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01/23/2013 06:27 pm ET Updated Mar 26, 2013

Avastin Approved For New Use In Colon Cancer Treatment By FDA

This undated photo provided by Genentech Inc. on Jan. 31, 2011 shows a vial of the drug Avastin. Surprising results from two
This undated photo provided by Genentech Inc. on Jan. 31, 2011 shows a vial of the drug Avastin. Surprising results from two new studies may reopen the debate about the value of Avastin for breast cancer. The drug helped make tumors disappear when given with chemotherapy before surgery to certain women with early-stage disease, doctors found. The FDA recently revoked Avastin's approval for advanced breast cancer, but the studies suggest it might help others whose cancer has not widely spread. (AP Photo/Genentech Inc., File)

Jan 23 (Reuters) - The U.S. Food and Drug Administration on Wednesday approved the use of Roche's Avastin for patients whose colorectal cancer has worsened despite previous treatment with the drug.

The new use will allow patients first treated with Avastin plus chemotherapy to be treated again with the biotechnology drug in combination with a different chemotherapy regimen.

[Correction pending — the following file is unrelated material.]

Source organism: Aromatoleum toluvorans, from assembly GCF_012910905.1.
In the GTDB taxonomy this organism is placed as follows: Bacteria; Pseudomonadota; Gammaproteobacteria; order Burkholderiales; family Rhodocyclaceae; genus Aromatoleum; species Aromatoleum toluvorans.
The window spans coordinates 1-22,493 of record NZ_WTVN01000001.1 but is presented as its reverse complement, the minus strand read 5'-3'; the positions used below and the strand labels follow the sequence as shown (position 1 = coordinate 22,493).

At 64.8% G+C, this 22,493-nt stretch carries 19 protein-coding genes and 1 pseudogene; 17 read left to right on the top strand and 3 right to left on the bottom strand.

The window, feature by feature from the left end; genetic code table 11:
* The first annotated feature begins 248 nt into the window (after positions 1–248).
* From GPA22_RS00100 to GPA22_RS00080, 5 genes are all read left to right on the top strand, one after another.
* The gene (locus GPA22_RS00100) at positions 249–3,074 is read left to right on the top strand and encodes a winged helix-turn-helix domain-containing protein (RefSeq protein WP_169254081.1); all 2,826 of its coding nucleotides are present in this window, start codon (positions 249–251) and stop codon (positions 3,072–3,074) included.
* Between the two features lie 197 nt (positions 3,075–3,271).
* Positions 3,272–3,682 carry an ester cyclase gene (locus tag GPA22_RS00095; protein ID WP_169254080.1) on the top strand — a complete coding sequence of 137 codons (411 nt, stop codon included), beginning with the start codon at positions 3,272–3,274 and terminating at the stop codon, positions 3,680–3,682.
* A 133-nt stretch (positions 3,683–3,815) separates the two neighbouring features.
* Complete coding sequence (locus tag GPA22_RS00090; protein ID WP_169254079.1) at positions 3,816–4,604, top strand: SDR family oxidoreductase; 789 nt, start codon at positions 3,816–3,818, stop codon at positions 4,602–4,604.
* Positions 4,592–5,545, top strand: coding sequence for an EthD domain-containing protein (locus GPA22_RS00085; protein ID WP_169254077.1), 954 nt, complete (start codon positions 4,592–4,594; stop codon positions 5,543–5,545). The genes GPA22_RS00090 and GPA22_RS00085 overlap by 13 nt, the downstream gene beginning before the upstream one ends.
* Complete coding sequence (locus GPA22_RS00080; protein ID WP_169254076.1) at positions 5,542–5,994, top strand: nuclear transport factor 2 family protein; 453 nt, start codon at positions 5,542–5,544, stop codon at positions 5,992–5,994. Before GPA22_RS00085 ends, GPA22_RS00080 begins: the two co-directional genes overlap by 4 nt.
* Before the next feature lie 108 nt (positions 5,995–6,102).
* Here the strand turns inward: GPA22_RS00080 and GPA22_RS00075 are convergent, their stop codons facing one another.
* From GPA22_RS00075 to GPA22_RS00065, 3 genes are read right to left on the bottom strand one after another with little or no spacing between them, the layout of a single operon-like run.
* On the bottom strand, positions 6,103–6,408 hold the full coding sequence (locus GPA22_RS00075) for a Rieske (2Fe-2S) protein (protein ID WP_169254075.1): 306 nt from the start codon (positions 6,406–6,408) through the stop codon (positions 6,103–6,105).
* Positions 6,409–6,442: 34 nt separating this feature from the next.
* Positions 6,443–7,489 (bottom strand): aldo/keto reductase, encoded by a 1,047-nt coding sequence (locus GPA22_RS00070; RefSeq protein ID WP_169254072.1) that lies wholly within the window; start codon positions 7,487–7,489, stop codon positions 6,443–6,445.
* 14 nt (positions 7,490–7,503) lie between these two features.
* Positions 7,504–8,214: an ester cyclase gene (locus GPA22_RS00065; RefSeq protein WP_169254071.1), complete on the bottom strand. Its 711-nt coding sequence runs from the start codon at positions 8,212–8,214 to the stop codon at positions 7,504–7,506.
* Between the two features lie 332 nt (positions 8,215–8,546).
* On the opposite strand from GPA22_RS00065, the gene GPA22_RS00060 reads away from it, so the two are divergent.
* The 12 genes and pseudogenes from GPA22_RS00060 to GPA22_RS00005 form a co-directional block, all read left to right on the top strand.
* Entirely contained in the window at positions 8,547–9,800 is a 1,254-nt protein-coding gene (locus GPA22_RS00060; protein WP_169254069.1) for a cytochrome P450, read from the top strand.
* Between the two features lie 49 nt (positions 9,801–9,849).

A pivotal clinical trial showed that such a treatment strategy improved survival.

"The majority of people diagnosed with metastatic colorectal cancer receive Avastin plus chemotherapy as their initial treatment," Hal Barron, chief medical officer at Roche's Genentech unit, said in a statement. "These people now have the option to continue with Avastin plus a new chemotherapy after their cancer worsens, which may help them live longer than changing to the new chemotherapy alone."

Avastin, also known as bevacizumab, is an antibody that blocks vascular endothelial growth factor, or VEGF, a protein tumors need to grow nutrient-providing blood vessels.

The drug is approved in the United States for treating glioblastoma, a brain tumor, and colorectal, lung and kidney cancers.

Worldwide Avastin sales totaled $5.3 billion Swiss francs ($5.5 billion) in 2011.

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